Yet, over the years, Sharper Image was no longer the face of the high-tech industry, and in 2008, the company filed for bankruptcy and closed all of its stores. In 2009, the name was purchased, and a new website was launched.

Toys “R” Us

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Ramin Talaie/Bloomberg via Getty Images
Ramin Talaie/Bloomberg via Getty Images

Originally a children’s furniture store, Charles Lazarus founded the company in 1948, which officially became Toys “R” Us in 1957. Toys “R” Us proved to be incredibly profitable for more than 65 years, with more than 800 stores in the United States and another 800 outside of the country.

However, with the rise of online retailers, Toys “R” Us business began to slow drastically, and in 2017, the company filed for Chapter 11 bankruptcy. In 2019, the company came back with two stores as True Kids, although both were closed in 2021.

Sports Authority

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Tim Boyle/Getty Images
Tim Boyle/Getty Images

Sports Authority got its start as Gart Brothers with $50 made off of fishing rod samples. At the companies most successful, Sports Authority had more than 460 locations in 45 states, including Puerto Rico. Yet, in 2016, the company filed for Chapter 11 bankruptcy and later chapter 7.

CEO Michael Foss also announced that all of the stores would be closed by the end of August 2016. That same year, the company’s rival, Dick’s Sporting Goods, won the auction for Sports Authority’s brand name and intellectual property

Wet Seal

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James Leynse/Corbis via Getty Images
James Leynse/Corbis via Getty Images

Founded in Newport Beach, California, by Lorne Huycke in 1962, as “Lorne’s,” Wet Seal grew to become a fast fashion clothing retailer with its headquarters located in Los Angeles. Geared toward young women ranging from their teens and into their 30s, the company was quite popular, and by 2014, had 478 stores in 48 states and Puerto Rico.

Unfortunately, Wet Seal went bankrupt in 2015 and closed all of its physical stores in 2017, becoming an online-only retailer that same year.

B. Dalton Bookseller

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Edmund Vincent Gillon/Museum of the City of New York/Getty Images
Edmund Vincent Gillon/Museum of the City of New York/Getty Images

B. Dalton Bookseller, otherwise known as B. Dalton’s, was a retail bookstore chain founded by Bruce Dayton in 1966. Not long after its inception, B. Dalton’s established itself as the largest retailer of hardcover books in the United States, eventually having nearly 800 stores across the country.

B. Dalton’s would eventually find itself in competition with other major book retailers such as Barnes & Noble, which would acquire B. Dalton’s in 1987 and kept it until the final stores were liquidated in 2010.

Levitz Furniture

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MediaNews Group/Reading Eagle via Getty Images
MediaNews Group/Reading Eagle via Getty Images

Founded in Lebanon, Pennsylvania, in 1910 by Richard Levitz, Levitz Furniture was a chain of furniture stores that pioneered the concept of the furniture warehouse. The company blossomed during the 1960s, 70s, and 80s, although struggled in the 1990s when furniture storerooms began to increase in popularity.

However, the business pressed forward, even acquiring Seaman’s Furniture and Huffman Koos in 2008. But it didn’t help them and the company declared bankruptcy in 2008.

Tower Records

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Peter Bischoff/Getty Images
Peter Bischoff/Getty Images

Established in 1960, Tower Records was one of the biggest music retailers in the industry since it first opened its doors. Yet, by the time that the public had turned their attention to online music, Tower Records was already struggling with debt, leading to a drastic decline in their business.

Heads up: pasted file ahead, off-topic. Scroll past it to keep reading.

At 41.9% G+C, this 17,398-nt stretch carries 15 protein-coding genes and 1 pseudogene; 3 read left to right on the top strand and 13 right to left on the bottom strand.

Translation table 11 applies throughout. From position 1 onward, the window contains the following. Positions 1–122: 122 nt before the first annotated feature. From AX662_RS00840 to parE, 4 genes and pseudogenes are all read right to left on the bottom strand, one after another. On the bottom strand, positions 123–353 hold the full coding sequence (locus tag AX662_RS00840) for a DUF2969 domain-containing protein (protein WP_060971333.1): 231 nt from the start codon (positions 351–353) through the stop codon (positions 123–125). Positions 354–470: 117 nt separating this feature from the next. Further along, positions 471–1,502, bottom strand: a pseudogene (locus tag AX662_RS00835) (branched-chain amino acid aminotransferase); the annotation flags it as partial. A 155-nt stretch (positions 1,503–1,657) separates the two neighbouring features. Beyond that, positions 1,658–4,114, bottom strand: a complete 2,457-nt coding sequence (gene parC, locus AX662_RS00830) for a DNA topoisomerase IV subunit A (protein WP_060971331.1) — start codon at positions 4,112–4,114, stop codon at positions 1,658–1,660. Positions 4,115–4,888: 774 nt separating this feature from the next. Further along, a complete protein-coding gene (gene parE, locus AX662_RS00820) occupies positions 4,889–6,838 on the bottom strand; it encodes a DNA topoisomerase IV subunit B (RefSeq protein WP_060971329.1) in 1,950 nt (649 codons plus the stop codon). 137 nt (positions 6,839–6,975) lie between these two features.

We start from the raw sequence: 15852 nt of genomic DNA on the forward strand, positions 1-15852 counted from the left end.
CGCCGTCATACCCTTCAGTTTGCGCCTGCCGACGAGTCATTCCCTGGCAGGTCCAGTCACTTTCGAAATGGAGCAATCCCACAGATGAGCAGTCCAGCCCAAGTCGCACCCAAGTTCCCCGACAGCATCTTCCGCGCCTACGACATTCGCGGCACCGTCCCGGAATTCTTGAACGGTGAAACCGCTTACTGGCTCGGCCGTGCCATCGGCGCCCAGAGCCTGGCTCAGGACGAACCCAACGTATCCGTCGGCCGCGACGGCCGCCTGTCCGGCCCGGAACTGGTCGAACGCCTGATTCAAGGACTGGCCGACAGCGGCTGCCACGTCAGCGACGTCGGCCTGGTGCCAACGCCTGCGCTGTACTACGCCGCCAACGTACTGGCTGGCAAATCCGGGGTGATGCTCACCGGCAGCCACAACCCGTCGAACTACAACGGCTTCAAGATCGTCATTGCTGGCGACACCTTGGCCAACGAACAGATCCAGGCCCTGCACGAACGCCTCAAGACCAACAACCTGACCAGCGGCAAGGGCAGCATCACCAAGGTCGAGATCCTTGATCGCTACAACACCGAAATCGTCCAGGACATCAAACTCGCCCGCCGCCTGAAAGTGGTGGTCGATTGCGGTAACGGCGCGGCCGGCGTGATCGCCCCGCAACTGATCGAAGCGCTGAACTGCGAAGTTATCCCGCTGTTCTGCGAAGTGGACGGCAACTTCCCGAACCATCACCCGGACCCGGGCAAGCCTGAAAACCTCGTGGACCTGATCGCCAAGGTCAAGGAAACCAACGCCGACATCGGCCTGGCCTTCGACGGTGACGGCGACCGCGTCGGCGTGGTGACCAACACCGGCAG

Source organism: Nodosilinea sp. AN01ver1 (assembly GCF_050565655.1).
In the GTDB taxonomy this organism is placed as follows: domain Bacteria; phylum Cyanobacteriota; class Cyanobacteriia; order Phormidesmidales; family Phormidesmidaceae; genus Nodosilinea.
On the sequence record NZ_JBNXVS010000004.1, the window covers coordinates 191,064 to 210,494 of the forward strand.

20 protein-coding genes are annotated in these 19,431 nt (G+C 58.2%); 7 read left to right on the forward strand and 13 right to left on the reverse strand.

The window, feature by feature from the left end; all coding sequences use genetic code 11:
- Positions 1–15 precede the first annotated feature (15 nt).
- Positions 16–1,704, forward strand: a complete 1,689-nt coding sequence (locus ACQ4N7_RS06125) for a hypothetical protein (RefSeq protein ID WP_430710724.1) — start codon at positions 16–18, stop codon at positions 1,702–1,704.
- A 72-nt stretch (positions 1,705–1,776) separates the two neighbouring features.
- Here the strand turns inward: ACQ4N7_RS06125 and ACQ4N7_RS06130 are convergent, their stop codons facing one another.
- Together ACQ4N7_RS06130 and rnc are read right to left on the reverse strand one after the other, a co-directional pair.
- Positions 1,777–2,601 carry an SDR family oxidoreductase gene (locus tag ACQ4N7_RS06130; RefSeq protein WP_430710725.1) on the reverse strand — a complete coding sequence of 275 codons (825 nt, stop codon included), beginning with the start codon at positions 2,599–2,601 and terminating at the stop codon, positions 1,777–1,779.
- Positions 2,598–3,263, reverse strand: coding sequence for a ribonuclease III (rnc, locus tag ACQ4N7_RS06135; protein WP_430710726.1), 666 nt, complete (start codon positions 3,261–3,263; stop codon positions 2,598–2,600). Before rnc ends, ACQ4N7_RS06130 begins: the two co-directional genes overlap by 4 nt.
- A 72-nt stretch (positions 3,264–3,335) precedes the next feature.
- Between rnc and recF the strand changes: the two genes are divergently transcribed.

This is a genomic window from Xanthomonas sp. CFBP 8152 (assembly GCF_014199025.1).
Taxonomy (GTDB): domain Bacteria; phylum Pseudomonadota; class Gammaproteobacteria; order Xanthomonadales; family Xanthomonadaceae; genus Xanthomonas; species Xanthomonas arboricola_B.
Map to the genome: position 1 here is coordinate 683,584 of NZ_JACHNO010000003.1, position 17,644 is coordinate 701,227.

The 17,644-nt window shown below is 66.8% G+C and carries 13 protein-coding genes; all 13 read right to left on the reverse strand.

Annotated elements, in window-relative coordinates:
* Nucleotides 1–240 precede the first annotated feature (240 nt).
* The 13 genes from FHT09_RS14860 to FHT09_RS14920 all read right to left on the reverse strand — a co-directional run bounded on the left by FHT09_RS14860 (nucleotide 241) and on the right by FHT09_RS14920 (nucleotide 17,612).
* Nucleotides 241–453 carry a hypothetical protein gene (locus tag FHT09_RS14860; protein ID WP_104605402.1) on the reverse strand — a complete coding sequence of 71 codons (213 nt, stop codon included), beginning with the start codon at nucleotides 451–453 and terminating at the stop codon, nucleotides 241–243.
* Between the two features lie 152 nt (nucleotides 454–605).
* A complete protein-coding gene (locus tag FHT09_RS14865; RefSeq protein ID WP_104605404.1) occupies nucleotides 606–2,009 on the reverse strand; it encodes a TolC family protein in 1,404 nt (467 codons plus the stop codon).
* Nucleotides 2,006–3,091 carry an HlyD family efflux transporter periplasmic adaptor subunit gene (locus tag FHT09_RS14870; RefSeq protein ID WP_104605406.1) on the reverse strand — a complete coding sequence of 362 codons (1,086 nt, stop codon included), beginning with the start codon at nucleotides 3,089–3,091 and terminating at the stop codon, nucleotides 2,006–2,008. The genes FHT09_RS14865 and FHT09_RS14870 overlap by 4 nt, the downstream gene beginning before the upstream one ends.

In 2004, the company filed for bankruptcy, and by 2006, the age of Internet music was well underway, putting Tower Records out of business for good.

Gadzooks

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Tim Boyle/Getty Images
Tim Boyle/Getty Images

Founded by Jerry Szczepanski and Larry Titus as a t-shirt business in 1983 in Texas, by 1992, the company had 32 stores in malls across Texas. The company also expanded to offer a wide variety of clothes that fit the current fashion trends, but when those trends went out of style, Gadzooks fell on hard times.

In 2004, the company filed for bankruptcy and was then purchased by Forever 21 the following year, which inherited its inventory and closed all the stores.

The Limited

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Jb Reed/Bloomberg via Getty Images
Jb Reed/Bloomberg via Getty Images

The Limited was founded in 1963, starting out as a young women’s clothing retailer, eventually growing to the point of acquiring other businesses such as Victoria’s Secret, Henri Bendel, Limited Too, Abercrombie & Fitch, among others.

However, it turns out that the company put its eggs in too many baskets, and their diversification of brands ultimately hurt them. Although they made an attempt to focus their attention on professional women’s clothing, they failed, and Limited closed in 2017.

Henri Bendel

Picture of Henri Bendel
Sylvain Gaboury/FilmMagic
Sylvain Gaboury/FilmMagic

Known as the first retailer to have its own fragrance, offer in-store makeovers, and host its own fashion show, Henri Bendel was founded in 1895 at 712 Fifth Avenue in New York City. The store offered a selection of their own brand products and is even credited with bringing Coco Chanel to the United States.

Nevertheless, the company wouldn’t last forever. It closed its doors after its parent company, L Brand, began focusing on its other retail brands such as Bath & Body Works and Victoria’s Secret.

Hhgregg

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Ryan McFadden/MediaNews Group/Reading Eagle via Getty Images
Ryan McFadden/MediaNews Group/Reading Eagle via Getty Images

H.H. Gregg, stylized as “hhgregg” was founded in Princeton, Indiana In 1955 and was a retail chain of electronics and home appliances. Popular for some time, the chain managed to reach across 20 states with more than 130 stores.

Unsurprisingly, like many other electronic chains, it struggled to compete with online retailers and closed its doors. Although the company relaunched on the Internet, they still struggle against the other companies that currently dominate the web.